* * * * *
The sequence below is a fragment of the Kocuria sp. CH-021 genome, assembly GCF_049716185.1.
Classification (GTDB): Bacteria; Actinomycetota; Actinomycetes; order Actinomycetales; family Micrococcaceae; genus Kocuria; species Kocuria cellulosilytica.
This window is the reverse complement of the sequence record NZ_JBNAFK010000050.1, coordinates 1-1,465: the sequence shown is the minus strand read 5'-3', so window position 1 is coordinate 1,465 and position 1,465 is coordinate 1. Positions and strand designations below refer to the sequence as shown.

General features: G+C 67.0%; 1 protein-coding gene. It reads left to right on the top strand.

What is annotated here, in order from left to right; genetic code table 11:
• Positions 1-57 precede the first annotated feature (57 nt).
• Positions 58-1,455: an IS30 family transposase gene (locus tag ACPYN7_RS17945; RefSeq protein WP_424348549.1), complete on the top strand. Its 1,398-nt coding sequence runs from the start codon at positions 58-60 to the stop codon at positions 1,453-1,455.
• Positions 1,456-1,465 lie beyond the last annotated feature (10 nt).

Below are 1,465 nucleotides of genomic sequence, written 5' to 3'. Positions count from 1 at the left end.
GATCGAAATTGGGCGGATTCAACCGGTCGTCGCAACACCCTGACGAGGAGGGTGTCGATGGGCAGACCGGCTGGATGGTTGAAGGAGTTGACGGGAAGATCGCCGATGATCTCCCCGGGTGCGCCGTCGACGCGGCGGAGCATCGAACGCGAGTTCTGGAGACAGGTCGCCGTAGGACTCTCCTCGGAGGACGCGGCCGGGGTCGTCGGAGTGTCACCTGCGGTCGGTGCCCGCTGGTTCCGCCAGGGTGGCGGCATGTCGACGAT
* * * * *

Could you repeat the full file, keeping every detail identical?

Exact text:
The sequence below is a fragment of the Kocuria sp. CH-021 genome, assembly GCF_049716185.1.
Classification (GTDB): Bacteria; Actinomycetota; Actinomycetes; order Actinomycetales; family Micrococcaceae; genus Kocuria; species Kocuria cellulosilytica.
This window is the reverse complement of the sequence record NZ_JBNAFK010000050.1, coordinates 1-1,465: the sequence shown is the minus strand read 5'-3', so window position 1 is coordinate 1,465 and position 1,465 is coordinate 1. Positions and strand designations below refer to the sequence as shown.

General features: G+C 67.0%; 1 protein-coding gene. It reads left to right on the top strand.

What is annotated here, in order from left to right; genetic code table 11:
• Positions 1-57 precede the first annotated feature (57 nt).
• Positions 58-1,455: an IS30 family transposase gene (locus tag ACPYN7_RS17945; RefSeq protein WP_424348549.1), complete on the top strand. Its 1,398-nt coding sequence runs from the start codon at positions 58-60 to the stop codon at positions 1,453-1,455.
• Positions 1,456-1,465 lie beyond the last annotated feature (10 nt).

Below are 1,465 nucleotides of genomic sequence, written 5' to 3'. Positions count from 1 at the left end.
GATCGAAATTGGGCGGATTCAACCGGTCGTCGCAACACCCTGACGAGGAGGGTGTCGATGGGCAGACCGGCTGGATGGTTGAAGGAGTTGACGGGAAGATCGCCGATGATCTCCCCGGGTGCGCCGTCGACGCGGCGGAGCATCGAACGCGAGTTCTGGAGACAGGTCGCCGTAGGACTCTCCTCGGAGGACGCGGCCGGGGTCGTCGGAGTGTCACCTGCGGTCGGTGCCCGCTGGTTCCGCCAGGGTGGCGGCATGTCGACGAT